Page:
Green the Block :: Beauty from the Ashes

Green the Block is a joint campaign of Green For All and the Hip Hop Caucus, designed to educate and mobilize low-income communities and communities of color to ensure a voice and a stake in the clean-energy economy. To honor the victims of September 11, 2001, Green the Block sponsored community service projects in cities throughout the country.
Green the Block Oakland

In Oakland, Art in Action's CommuniTree Project organized a garden planting day behind their new green youth media center.

Photo courtesy of Green the Block

On September 11th, communities around the country honored those who lost their lives eight years ago by participating in service activities. Churches, schools, and community groups held nearly one hundred Green the Block service events in 24 states.

All across the nation, people are choosing to act on encouragement instead of discouragement, on hope instead of despair.

Both of us are often asked to speak for those who have no voice, and to remind others of those who are often forgotten. We are asked to respond to the frustrations of our communities and fulfill the aspirations of those who are seeking better lives. Yet we are constantly humbled by those who we strive to serve.

To see people from all walks of life take up service as a way to remember the tragedy of 9/11 is beauty from ashes. It is also part of the solution that will put our nation on the road to recovery, permanently.

GTB glove

The Oakland project involved dozens of people, including neighbors who stopped to pitch in.

Photo courtesy of Green the Block

Considering even a handful of the events that were organized on September 11, made us imagine what it would be like if this were  happening everyday in every city all over the country...

In Brooklyn, one-hundred high school students helped to green their community through urban gardening.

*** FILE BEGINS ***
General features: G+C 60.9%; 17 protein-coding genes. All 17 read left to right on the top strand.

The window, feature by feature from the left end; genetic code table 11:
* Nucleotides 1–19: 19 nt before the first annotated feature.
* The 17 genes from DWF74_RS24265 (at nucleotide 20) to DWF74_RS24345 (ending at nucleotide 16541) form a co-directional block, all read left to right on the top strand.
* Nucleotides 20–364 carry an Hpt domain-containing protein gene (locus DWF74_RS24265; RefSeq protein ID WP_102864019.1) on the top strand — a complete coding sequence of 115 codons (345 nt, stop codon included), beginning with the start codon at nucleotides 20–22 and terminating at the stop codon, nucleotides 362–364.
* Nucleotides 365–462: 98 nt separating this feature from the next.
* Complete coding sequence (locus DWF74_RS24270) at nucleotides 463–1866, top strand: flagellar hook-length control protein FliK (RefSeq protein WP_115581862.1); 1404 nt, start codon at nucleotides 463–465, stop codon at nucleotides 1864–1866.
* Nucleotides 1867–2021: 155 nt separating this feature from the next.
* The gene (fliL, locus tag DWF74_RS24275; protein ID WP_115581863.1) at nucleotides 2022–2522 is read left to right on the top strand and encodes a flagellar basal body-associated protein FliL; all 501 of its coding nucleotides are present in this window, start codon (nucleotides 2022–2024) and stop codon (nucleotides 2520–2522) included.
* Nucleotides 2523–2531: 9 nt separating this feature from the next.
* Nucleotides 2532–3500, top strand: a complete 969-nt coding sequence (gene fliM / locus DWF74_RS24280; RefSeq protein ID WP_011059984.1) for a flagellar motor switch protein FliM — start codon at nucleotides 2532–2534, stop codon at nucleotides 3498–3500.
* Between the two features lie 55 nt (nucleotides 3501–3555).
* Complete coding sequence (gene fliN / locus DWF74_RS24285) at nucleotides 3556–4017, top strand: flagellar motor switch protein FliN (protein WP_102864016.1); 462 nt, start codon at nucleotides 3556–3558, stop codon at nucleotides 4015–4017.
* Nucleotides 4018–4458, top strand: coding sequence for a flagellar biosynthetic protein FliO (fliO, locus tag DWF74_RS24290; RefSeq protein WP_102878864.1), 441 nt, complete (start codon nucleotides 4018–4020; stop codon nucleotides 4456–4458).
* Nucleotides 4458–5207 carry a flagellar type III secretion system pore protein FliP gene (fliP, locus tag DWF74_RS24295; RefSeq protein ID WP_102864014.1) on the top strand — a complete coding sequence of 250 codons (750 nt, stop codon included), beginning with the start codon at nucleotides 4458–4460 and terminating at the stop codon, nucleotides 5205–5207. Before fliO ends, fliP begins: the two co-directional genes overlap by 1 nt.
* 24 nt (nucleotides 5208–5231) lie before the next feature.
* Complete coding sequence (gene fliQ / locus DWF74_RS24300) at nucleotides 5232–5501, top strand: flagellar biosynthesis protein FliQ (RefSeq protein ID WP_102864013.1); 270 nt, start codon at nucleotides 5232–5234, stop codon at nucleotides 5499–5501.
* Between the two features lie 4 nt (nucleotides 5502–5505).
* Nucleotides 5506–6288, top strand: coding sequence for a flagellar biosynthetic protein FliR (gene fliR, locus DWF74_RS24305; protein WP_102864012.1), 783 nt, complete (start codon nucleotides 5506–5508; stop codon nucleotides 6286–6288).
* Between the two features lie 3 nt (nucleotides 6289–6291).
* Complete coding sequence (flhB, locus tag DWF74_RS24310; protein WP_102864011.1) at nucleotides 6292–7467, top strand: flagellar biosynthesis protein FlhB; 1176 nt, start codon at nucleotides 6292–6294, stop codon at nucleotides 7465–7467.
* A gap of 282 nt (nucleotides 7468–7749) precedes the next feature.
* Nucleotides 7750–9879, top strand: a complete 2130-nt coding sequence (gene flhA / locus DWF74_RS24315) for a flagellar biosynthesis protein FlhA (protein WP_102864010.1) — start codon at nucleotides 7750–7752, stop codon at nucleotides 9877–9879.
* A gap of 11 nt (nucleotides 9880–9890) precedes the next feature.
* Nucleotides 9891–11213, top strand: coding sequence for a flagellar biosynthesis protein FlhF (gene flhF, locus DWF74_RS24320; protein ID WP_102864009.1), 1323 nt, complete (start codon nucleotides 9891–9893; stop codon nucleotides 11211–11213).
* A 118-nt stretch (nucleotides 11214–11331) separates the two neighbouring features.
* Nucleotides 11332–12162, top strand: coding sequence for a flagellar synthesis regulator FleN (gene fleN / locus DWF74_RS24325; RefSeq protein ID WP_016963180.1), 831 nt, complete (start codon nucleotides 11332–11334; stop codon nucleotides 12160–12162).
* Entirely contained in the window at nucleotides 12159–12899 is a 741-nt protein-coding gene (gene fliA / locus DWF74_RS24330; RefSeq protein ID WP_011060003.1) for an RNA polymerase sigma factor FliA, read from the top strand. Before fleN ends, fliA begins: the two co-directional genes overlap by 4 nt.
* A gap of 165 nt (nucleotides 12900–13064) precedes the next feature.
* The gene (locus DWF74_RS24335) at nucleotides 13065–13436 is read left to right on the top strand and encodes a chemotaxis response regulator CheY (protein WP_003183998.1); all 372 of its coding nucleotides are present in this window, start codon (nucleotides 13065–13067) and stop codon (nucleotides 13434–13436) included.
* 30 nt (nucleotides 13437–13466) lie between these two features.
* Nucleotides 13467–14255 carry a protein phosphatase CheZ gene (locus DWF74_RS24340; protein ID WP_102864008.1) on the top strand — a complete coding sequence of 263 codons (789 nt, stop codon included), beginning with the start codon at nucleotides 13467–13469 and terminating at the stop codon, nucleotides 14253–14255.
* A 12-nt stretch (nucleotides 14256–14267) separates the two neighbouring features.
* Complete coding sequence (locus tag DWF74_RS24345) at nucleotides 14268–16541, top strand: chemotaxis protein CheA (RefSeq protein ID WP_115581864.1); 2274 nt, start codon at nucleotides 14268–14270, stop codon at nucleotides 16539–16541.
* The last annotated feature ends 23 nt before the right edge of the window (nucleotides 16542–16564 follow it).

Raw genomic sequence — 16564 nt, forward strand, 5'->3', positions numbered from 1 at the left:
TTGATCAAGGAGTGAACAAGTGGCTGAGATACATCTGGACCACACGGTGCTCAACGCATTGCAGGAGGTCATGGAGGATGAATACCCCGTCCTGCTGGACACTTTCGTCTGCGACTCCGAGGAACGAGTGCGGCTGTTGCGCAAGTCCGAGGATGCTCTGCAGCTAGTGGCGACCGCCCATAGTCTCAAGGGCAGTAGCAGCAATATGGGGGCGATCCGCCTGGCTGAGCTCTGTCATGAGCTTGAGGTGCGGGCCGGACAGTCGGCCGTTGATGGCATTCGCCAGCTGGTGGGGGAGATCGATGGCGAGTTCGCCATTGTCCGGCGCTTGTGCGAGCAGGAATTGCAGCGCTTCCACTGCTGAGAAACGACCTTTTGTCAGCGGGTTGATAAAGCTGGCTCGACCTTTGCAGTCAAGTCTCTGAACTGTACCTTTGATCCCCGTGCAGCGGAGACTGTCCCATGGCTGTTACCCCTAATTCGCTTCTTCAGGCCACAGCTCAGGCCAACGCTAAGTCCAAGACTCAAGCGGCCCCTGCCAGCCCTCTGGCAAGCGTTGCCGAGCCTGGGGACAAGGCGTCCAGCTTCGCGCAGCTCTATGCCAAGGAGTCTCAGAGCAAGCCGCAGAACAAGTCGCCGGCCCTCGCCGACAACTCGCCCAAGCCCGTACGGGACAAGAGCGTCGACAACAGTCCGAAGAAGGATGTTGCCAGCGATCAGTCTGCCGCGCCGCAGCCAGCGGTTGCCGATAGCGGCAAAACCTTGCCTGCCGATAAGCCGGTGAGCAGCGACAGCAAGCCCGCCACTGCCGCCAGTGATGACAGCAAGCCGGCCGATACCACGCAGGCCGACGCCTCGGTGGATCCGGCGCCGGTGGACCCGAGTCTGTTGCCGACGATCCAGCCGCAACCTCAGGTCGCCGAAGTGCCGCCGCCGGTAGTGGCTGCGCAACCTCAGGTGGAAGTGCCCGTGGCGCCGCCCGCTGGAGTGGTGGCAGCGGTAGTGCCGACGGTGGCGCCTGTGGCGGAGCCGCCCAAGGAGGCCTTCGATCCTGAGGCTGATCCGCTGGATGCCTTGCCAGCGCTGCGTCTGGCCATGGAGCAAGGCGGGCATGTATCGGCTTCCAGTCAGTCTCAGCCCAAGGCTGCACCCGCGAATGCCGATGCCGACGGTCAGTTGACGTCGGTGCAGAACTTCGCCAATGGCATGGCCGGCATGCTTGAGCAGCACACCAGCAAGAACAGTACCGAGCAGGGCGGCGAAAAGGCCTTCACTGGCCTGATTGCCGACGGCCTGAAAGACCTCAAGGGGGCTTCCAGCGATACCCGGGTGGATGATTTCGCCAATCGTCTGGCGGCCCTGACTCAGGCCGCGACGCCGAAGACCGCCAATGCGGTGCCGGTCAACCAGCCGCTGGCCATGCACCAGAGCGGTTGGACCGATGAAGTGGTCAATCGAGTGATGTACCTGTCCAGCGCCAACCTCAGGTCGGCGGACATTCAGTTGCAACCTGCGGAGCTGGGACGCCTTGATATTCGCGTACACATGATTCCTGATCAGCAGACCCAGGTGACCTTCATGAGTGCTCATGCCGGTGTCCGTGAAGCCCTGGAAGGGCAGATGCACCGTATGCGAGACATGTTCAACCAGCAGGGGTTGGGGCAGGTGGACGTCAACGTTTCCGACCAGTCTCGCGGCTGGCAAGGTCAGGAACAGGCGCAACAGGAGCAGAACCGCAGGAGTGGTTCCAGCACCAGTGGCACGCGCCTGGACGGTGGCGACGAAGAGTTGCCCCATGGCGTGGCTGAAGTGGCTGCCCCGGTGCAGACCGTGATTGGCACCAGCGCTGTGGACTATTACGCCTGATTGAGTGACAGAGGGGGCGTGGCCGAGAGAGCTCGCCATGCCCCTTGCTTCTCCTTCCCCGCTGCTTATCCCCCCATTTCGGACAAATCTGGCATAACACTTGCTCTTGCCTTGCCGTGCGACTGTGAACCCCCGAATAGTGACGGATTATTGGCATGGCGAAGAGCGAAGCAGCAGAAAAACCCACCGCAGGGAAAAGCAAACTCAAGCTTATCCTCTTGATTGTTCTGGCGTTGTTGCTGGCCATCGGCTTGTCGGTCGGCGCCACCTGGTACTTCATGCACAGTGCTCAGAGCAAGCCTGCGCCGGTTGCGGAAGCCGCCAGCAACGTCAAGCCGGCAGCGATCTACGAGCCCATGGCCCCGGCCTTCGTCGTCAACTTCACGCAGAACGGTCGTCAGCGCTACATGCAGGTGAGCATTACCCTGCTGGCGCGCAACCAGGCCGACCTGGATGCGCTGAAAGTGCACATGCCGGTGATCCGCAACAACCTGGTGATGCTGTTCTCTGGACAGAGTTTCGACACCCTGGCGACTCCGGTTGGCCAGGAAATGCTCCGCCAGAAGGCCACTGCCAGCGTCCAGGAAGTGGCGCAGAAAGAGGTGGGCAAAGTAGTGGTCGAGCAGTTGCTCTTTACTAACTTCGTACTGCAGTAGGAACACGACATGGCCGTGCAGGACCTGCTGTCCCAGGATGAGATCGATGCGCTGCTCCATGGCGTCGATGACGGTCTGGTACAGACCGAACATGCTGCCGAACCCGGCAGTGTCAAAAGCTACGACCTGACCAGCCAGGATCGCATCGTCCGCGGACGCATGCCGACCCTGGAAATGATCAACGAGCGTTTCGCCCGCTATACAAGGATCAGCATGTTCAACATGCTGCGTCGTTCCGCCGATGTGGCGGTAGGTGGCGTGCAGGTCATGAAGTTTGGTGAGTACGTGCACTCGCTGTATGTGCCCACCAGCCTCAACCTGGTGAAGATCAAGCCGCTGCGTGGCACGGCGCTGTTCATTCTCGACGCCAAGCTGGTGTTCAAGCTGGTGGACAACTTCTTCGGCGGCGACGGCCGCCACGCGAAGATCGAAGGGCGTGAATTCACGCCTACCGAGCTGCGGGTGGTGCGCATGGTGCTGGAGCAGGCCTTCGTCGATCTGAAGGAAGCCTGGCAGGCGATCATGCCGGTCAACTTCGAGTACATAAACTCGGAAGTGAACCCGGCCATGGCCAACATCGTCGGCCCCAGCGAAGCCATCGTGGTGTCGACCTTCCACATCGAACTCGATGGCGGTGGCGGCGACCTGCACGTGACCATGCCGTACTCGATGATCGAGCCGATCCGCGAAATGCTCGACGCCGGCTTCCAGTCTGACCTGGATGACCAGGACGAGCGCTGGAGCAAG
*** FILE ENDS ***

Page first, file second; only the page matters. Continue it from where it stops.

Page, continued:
In Florida, local cooks prepared an organic meal for their firefighters, to show gratitude and educate their community about healthy eating.

In Chicago, volunteers cleaned and greened two community homeless shelters.

In Washington, D.C., elementary school students delivered cards made from recycled materials to the troops at Walter Reed U.S. Army Medical Center.

In Atlanta, hundreds of light-bulbs were exchanged for energy efficient ones.

Green the Block Miami

In Miami, the Carrie P. Meek Entrepreneurial Education Center sponsored a communtiy clean-up.

Photo courtesy of Green the Block.

In Chattanooga, Tennessee a ninety-year-old community center got a green retrofit.

In Bakersfield, California local leaders provided at-risk young men with jobs training.

And the events of September 11 were just the beginning.  The Green the Block campaign will continue to promote building stronger communities through service.

Join us today and everyday hereafter in working for peace and prosperity for everyone, because it is in the daily struggle for a brighter future that we truly remember and honor those who died on 9/11.

: How you can benefit from the green-collar economy.

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